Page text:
Bridging the knowledge gap on drug use in pregnancy

Medical laboratoryHow does a healthcare professional know if a drug is safe for use? Fortunately, all prescription and over-the-counter medicines go through a thorough clinical trials process, which lasts for several years. And regulators don’t launch a drug until they are convinced of its safety profile.

But in pregnancy, this distinction is less clear. There are fewer clinical trials that incorporate pregnant women – for fear of the adverse impact the drug could have on the unborn child. And this lack of knowledge means that, for many medicines, a doctor genuinely doesn’t know if a drug is safe for use during pregnancy. It’s very tricky for drug developers to strike a balance between offering mothers-to-be access to the very best quality of care, and guaranteeing that their unborn child will not suffer as a result.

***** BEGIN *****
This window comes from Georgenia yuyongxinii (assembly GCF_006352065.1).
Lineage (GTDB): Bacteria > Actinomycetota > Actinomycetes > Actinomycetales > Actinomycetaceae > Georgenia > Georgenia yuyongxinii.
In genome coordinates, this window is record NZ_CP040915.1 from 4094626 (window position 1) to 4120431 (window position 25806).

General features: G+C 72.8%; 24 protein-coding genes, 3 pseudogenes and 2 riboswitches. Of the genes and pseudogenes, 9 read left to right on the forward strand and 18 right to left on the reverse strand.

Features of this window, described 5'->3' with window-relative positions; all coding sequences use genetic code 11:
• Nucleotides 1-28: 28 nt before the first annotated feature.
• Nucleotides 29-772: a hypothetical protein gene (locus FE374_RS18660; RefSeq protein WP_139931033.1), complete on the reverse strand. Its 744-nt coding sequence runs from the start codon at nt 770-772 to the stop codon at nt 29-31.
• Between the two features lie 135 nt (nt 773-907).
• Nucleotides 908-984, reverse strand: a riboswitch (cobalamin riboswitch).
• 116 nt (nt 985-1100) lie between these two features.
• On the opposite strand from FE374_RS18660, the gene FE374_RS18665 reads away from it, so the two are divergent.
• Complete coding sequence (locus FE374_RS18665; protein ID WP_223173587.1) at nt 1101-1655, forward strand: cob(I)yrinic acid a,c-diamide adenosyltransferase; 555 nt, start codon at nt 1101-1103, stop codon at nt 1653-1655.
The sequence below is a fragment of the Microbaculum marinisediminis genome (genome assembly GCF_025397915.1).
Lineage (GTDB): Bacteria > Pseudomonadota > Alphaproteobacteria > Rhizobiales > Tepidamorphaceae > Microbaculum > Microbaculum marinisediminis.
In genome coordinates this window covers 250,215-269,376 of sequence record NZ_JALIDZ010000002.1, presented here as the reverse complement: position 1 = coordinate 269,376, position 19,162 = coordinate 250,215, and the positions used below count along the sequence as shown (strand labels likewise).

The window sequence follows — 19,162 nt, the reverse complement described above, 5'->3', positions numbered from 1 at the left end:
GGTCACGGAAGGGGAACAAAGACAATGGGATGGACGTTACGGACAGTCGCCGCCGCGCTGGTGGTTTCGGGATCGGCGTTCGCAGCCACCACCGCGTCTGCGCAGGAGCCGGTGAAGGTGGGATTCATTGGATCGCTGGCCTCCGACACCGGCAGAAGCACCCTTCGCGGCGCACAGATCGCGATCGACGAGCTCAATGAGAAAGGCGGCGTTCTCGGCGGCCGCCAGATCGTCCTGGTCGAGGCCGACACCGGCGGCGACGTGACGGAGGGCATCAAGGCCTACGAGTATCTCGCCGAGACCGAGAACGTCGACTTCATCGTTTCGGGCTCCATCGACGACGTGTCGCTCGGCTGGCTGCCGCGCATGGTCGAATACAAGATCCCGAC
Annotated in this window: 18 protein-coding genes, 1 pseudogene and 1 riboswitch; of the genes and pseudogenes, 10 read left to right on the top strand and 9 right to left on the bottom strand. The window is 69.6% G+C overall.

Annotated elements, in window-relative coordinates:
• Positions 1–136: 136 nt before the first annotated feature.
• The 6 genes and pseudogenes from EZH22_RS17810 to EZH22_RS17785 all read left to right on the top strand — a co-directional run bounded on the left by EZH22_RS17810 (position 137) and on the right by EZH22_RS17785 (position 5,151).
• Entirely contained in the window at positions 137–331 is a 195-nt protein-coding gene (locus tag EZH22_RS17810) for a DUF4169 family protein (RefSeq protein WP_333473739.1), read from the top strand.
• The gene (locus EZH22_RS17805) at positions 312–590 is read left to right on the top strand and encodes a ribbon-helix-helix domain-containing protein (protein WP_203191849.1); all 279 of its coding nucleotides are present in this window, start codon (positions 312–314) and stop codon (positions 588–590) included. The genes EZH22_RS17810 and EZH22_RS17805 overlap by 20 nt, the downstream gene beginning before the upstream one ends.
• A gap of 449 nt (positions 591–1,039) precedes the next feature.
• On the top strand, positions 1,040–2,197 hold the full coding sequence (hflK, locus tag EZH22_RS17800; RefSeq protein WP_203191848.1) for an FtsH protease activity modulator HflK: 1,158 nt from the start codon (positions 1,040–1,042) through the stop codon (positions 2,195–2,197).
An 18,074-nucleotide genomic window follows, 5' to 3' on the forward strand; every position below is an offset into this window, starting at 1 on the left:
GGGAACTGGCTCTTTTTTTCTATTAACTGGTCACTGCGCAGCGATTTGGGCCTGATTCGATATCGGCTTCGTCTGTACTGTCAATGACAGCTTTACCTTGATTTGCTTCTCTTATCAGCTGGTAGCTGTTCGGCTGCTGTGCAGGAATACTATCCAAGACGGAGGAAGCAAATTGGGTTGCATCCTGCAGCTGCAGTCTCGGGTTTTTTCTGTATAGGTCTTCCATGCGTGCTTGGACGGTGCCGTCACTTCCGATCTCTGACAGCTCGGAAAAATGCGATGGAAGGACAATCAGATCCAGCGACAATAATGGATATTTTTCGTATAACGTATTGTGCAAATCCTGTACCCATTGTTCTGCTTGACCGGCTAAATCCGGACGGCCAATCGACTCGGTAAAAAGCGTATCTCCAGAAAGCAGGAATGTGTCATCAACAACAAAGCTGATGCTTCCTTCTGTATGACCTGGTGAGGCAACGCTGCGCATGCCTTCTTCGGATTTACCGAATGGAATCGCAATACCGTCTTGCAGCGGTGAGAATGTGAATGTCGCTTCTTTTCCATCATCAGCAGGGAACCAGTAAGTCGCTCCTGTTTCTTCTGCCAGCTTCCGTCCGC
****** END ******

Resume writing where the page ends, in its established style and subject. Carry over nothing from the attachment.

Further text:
The Centers for Disease Control and Prevention (CDC) in the US claims that there are huge gaps in what we know about drugs, and what we know about drug use in pregnancy. The CDC reports that a 2011 study of all the FDA-approved medications between 1980 and 2010 showed that there was insufficient data for 91% of the drugs to determine whether or not their use during pregnancy would put the mother and/or unborn child at risk.

The truth is that women are already using drugs while pregnant. CDC research claims that 70% of women take at least one prescription drug during pregnancy. Alarmed at the conflicting information available to pregnant American women about pregnancy and drug use, the CDC launched its Treating for Two program. This aims to find out more about medicine usage during pregnancy.

The FDA is also working to rewrite patient information leaflets, so that mothers-to-be have a clearer (if not definitive) idea as to whether or not a drug is safe. But the process has been ongoing for a few years now, and even when completed, it will not provide a black-or-white checklist for pregnant women.

As it stands, very few drugs are approved for use during pregnancy. But if we don’t start asking how to expand this list, pregnant women are at risk of being left behind in the world of drug development. And that’s not good for them, or their unborn child.

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